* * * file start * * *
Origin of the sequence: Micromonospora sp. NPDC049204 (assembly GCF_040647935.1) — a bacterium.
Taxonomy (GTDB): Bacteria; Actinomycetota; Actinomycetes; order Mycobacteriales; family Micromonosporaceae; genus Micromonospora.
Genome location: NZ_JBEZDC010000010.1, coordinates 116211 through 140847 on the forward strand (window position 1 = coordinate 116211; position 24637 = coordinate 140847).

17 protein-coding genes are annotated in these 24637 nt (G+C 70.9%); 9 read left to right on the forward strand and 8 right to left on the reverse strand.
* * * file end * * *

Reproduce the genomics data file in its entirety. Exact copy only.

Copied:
Origin of the sequence: Micromonospora sp. NPDC049204 (assembly GCF_040647935.1) — a bacterium.
Taxonomy (GTDB): Bacteria; Actinomycetota; Actinomycetes; order Mycobacteriales; family Micromonosporaceae; genus Micromonospora.
Genome location: NZ_JBEZDC010000010.1, coordinates 116211 through 140847 on the forward strand (window position 1 = coordinate 116211; position 24637 = coordinate 140847).

17 protein-coding genes are annotated in these 24637 nt (G+C 70.9%); 9 read left to right on the forward strand and 8 right to left on the reverse strand.